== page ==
Crypto Wallets for NFTs (Part 5)
Where do I store my NFTs?
Welcome to the Binary Lawyer! You’re currently reading Part 5 of our six-part ebook primer on NFTs. If you’re confused about anything in this article, or just want to learn more about NFTs, check out Part 1, Part 2, and Part 3.
Don’t forget to subscribe, if you haven’t already. This content will continue to be updated as we learn more about better wallet options for you. Stay tuned and subscribe now.
If you read Part 1 of our series, you know that NFTs are tokens and currency and are stored as such. We store NFTs the same we store our other fungible crypto assets like Bitcoin, Ether, etc. in what we call a “Wallet”.
A wallet is an application that allows users to store information about their cryptocurrency assets. In many cases, setting up a crypto wallet is usually free or relatively low cost, (unless if you’re looking for something with cold storage).
There are a number of applications and projects with wallets that support NFTs and collectible items that are Ethereum based. In order for a wallet to support NFT transactions, it has to be a web3 based. Most NFT platforms are based on “dApps” which are decentralized apps on the blockchain, and because of this, most platforms aren’t compatible with wallets that aren’t web3 based. This means that your regular crypto wallet might not work if you’re trying to purchase, transfer, or hold your NFTs.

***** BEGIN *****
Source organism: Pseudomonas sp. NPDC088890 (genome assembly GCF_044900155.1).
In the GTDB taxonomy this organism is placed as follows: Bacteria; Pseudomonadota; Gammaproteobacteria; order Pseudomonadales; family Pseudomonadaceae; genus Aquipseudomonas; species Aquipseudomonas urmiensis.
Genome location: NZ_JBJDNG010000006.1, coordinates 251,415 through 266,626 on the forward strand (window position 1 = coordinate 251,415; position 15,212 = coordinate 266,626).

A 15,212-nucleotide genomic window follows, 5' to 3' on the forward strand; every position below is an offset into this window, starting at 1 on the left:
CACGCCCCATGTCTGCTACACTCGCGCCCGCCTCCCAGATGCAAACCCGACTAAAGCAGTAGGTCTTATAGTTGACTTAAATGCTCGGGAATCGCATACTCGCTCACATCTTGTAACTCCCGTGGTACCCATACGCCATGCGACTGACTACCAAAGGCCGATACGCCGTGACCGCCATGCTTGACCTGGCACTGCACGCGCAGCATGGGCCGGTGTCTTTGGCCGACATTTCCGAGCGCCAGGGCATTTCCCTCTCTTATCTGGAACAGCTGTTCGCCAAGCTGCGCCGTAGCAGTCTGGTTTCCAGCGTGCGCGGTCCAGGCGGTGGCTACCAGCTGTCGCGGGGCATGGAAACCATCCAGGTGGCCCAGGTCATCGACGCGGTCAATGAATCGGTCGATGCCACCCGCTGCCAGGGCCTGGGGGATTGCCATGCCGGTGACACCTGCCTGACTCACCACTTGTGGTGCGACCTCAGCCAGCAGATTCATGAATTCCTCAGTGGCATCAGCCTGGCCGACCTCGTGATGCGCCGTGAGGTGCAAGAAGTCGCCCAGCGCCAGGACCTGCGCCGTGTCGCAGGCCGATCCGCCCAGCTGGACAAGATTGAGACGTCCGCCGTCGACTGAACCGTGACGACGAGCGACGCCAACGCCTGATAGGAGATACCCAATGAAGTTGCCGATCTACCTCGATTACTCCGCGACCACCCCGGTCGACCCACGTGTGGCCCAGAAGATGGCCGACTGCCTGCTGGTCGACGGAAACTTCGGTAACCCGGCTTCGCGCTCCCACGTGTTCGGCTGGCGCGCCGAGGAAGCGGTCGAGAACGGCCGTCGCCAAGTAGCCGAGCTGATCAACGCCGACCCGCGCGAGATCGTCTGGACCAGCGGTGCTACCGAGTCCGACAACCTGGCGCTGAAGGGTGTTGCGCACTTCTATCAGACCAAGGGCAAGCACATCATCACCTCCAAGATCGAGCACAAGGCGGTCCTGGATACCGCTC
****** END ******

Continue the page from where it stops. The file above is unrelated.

There’s a wide range of options for wallets in the marketplace, and that can make the task of finding the best wallet a daunting task. Below, we’ve gathered some of the most popular platforms for NFT wallets and list some of their pros and cons. Please keep in mind that this list is in no particular order of importance or preference, but all crypto wallets are not created equal.
Formerly known as Tosh Wallet, Coinbase Wallet supports multiple coins, including NFTs. Compatible with Android and iOS, it is a fantastic option for those looking for a platform to store their NFTs and also keep track of their other cryptocurrencies.